Overall, 71% of consumers said they would find contactless click and collect services that enable them to collect their orders from outside of store useful.

An overwhelming 86% of GenZ consumers said they would find curbside click and collect services useful, while almost 80% of Millennials said the same.

Even half (52%) of Baby Boomers said they would find contactless click and collect services useful during the pandemic.

Female consumers are more likely to find contactless click and collect services useful than male consumers.

Consumers with a household income of more than £50k per year are significantly more likely to say curbside click and collect would be useful.

Those from the £150k to £300k income bracket are the most likely to want the service, with 89% saying it was the case.

Learn more about click and collect check-in software.

Demand for click and collect across different store types

Younger consumers showed a strong interest in the concept of contactless click and collect order collections from outside of stores, particularly within grocery retail stores (34%), but also heavily within pharmacies (25%), fashion/clothing stores (22%), electronics stores (22%), department stores (21%), shoe stores (20%), shopping malls (20%), health food stores (19%), book stores (19%), sportswear stores and beyond.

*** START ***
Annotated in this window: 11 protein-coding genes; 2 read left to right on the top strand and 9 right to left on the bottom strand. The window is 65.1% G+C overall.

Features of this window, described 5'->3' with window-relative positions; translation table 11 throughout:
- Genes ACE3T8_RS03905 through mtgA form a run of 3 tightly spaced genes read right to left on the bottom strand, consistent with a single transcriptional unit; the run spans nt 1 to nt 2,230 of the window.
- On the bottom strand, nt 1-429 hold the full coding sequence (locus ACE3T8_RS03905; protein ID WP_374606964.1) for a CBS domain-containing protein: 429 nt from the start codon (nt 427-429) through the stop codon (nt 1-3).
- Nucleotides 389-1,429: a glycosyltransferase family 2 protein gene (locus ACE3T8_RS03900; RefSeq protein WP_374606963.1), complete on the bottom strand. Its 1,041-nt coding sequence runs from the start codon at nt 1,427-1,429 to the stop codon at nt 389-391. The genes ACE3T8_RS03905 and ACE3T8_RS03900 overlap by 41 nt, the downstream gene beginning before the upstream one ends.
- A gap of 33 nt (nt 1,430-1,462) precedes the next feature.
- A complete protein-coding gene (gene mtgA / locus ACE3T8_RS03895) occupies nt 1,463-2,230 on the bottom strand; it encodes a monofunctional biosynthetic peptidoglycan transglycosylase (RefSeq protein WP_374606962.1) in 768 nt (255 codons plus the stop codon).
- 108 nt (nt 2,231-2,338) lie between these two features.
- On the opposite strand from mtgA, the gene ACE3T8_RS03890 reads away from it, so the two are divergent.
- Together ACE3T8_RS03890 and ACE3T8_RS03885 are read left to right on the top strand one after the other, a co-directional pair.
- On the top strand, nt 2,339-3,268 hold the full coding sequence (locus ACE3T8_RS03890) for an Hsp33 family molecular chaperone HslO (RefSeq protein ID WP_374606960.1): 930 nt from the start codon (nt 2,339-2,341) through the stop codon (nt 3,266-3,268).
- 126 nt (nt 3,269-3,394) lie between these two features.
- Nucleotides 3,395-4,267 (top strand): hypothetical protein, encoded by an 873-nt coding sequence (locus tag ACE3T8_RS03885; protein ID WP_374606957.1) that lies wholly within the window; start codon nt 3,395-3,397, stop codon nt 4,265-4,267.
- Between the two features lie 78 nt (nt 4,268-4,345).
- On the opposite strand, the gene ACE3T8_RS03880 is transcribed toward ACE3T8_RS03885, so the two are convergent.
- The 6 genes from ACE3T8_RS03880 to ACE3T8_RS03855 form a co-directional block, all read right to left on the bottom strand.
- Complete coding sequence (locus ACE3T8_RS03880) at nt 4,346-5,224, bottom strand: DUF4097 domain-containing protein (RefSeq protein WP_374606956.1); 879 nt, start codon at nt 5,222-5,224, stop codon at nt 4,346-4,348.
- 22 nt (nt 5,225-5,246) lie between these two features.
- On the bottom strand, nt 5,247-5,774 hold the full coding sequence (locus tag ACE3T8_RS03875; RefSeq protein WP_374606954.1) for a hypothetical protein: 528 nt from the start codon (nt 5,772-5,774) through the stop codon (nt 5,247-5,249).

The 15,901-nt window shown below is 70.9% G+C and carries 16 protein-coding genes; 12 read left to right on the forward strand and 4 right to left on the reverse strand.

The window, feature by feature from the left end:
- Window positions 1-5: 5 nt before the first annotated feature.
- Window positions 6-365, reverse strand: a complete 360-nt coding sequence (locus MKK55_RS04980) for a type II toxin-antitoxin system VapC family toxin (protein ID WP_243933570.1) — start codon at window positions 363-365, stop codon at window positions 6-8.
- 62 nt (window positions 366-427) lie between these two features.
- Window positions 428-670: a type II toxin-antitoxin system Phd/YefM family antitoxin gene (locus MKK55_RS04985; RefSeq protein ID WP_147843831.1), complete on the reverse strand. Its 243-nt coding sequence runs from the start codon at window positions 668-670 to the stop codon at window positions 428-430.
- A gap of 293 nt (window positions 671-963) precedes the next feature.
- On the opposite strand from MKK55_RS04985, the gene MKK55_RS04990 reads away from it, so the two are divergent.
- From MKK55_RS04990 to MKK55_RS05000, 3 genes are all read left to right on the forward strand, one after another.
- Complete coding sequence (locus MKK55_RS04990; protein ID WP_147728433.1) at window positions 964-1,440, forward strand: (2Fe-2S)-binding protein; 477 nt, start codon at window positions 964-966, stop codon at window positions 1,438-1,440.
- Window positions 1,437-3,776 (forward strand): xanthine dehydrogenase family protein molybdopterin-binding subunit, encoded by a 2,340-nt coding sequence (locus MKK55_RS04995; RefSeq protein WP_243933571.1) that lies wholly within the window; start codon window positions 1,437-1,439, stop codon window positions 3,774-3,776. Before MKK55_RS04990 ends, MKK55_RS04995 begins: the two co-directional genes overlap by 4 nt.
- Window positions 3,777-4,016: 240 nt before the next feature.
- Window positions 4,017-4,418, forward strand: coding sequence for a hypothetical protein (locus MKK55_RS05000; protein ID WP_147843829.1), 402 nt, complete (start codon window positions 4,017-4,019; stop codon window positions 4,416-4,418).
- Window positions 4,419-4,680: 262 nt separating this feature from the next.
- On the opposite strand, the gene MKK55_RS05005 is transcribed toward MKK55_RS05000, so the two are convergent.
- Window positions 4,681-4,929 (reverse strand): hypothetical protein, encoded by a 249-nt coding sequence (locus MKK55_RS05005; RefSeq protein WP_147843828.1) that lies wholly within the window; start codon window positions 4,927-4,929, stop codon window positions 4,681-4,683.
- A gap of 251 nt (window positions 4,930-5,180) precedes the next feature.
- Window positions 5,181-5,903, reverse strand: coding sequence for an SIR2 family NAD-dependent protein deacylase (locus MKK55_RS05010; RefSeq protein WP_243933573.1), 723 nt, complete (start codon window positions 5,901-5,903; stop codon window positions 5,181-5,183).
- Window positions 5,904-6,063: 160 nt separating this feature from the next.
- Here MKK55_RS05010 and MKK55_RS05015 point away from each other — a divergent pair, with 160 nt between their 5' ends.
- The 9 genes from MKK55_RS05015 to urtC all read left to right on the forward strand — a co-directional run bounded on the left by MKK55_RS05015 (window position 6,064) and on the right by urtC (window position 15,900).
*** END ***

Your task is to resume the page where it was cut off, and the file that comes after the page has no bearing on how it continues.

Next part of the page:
Across all industries, GenZ and Millennial customers are more likely than Baby Boomers to want to receive contactless click and collect services from outside of the store.

However, Baby Boomers are more or equally interested in the concept of contactless click and collect services from grocery stores, pharmacies, garden centres and DIY stores.

 

The impact of contactless curbside click and collect on consumer behaviour

Overall, consumers responded positively to the idea of contactless click and collect services from outside of the store, with 81% of Millennial and GenZ consumers seeing some kind of benefit, including:

Compared with Baby Boomers, Millennial and GenZ customers are twice as likely to be influenced to shop with a retailer online, as a result of them offering a contactless click and collect service.

They are also twice as likely to advocate the service to their friends.

While they are also slightly more likely to be influenced to visit the retailers’ stores in general, to think better of the retailer and to visit the retailer in general.